A common question from new Basset Hound puppy owners is how much and how often to feed them. Bassets are a larger breed of dog and will often shovel down as much food as they can get during those growing years.
As a result they can have a tendency to put on a lot of weight unless owners monitor their food intake.
Basset Hound puppies from 2 to 6 months old should be fed 3 to 4 times per day. After 6 months, 2 meals a day is sufficient. The amount of food in each meal is dependent on a number of factors such as food type, puppy’s weight, time of year, calories in the food and your dog’s metabolism & activity levels.
Usually Basset puppies up to 3 months old start on 4 smaller meals. This is because their stomachs can’t handle too much food all at once so spacing them out is a good idea.
After 3 months you can start reducing it down to 3 meals a day until they reach around 6 months. Then gradually reduce down to 2 meals a day after that.
Basset Hound Puppy Feeding Chart
|Puppy Age||Meals Per Day||Food Type||Amount Of Food|
|8 Weeks |
|4||Large Breed Puppy Food||See Note Below Table|
|12 Weeks |
|4||Large Breed Puppy Food||See Note Below Table|
|16 Weeks |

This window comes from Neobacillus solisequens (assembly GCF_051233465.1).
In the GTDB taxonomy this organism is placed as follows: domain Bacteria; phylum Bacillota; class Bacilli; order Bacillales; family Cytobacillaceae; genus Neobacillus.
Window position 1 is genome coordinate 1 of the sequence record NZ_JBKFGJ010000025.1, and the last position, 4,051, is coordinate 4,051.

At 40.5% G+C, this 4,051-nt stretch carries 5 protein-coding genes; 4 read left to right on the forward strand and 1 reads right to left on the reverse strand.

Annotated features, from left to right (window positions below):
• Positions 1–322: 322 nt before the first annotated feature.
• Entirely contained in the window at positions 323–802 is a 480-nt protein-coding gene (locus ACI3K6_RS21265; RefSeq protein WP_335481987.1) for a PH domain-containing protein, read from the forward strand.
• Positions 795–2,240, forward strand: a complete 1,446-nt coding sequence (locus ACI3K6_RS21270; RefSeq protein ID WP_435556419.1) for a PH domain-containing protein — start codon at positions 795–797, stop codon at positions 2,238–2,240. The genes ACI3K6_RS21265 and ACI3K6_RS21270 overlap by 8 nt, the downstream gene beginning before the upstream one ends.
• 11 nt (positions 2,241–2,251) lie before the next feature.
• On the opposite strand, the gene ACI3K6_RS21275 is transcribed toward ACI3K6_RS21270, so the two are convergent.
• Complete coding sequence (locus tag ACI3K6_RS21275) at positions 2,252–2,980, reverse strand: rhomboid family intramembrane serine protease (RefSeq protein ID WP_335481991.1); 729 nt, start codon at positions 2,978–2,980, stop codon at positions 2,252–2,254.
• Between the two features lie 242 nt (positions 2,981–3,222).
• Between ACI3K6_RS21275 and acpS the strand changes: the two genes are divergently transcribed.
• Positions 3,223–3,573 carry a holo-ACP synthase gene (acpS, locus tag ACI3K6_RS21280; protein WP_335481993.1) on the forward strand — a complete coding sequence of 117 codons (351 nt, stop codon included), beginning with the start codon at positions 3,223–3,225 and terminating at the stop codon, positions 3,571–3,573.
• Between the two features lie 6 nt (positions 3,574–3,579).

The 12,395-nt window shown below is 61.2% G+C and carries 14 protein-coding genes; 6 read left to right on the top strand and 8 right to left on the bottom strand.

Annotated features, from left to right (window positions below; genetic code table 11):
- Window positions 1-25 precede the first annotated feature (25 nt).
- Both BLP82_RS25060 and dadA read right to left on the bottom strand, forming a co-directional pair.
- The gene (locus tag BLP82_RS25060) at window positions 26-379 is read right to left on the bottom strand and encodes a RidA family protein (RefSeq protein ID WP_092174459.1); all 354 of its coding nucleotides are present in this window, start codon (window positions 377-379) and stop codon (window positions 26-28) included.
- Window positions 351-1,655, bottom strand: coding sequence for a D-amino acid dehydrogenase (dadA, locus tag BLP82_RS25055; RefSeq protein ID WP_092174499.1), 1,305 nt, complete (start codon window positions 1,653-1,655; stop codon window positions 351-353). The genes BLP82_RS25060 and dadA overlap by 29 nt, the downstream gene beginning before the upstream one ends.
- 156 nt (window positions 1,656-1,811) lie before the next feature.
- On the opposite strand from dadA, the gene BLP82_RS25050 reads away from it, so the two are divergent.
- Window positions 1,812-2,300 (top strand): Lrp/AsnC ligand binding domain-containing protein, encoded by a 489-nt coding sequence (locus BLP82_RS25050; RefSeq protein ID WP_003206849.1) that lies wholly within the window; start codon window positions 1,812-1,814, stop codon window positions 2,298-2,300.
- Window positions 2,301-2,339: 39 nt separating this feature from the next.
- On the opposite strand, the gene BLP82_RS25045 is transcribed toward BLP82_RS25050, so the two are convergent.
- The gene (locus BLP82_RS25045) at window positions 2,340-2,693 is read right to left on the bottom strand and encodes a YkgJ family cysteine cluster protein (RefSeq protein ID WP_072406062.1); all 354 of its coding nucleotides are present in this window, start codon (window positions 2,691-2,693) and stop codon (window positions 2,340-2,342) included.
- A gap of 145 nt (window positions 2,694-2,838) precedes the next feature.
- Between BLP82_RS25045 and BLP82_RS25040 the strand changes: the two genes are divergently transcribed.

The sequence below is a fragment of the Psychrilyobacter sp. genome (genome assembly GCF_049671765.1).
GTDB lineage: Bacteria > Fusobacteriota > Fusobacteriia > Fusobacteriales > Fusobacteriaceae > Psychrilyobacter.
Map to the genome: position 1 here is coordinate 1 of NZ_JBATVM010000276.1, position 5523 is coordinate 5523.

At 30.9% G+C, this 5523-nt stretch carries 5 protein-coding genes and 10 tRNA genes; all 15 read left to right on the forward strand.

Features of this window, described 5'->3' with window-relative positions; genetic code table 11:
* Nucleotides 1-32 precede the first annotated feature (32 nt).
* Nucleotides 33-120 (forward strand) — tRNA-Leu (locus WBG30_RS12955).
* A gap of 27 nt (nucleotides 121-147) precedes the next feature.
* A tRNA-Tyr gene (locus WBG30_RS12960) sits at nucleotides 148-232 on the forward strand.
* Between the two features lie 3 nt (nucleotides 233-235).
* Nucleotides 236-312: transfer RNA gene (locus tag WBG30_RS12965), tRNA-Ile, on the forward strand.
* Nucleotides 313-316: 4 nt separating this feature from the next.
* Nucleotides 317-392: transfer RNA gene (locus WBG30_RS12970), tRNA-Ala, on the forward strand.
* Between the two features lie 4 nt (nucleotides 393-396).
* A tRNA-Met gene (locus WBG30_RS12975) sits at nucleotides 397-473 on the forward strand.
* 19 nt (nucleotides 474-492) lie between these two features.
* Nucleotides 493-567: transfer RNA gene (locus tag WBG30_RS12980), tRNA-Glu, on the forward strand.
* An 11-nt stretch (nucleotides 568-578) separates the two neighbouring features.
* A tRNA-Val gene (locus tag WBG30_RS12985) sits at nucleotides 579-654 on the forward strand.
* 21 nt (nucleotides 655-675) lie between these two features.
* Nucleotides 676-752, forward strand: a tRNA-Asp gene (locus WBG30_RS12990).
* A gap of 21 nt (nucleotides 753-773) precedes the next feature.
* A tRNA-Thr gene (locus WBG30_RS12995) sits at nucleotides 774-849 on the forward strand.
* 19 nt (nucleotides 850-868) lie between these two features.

|3||Large Breed Puppy Food||See Note Below Table|
|6 Months||2||Large Breed Puppy Food||See Note Below Table|
|12 Months & above||2||Adult Dog Food||See Note Below Table|
Important Note: As mentioned earlier, the amount that you feed your puppy in each meal is determined by a number of factors, which is why those figures aren’t shown in the chart. Let’s look at those factors in a little more detail…
1. The type of food (whether it’s dry or wet) – Dry dog foods often contain up to 4 times more calories than wet food, mainly because of its lack of water content.
2. Your puppy’s weight – If you feel he’s a little overweight you might want to reduce the amount you give him per meal.
3. The manufacturer’s recommended amount per serving
4. The number of calories in the food can vary from brand to brand. Check the labels to find out.
5. Your dog’s metabolism and activity level. Higher energy dogs with fast metabolisms will burn more calories than inactive dogs with slower metabolisms.
6. The time of year. Often they need less in summer than they do in winter.
So it’s not one size fits all when it comes to feeding amounts. Trial and error is recommended here.
Start with the food manufacturer’s guidance schedule (or less than as I’ll explain in a second) and then monitor your Bassets weight and general body condition over the coming weeks. This will become your best guide.
If they start putting on weight, then cut back on the amounts accordingly until you find the serving amount that suits your specific puppy.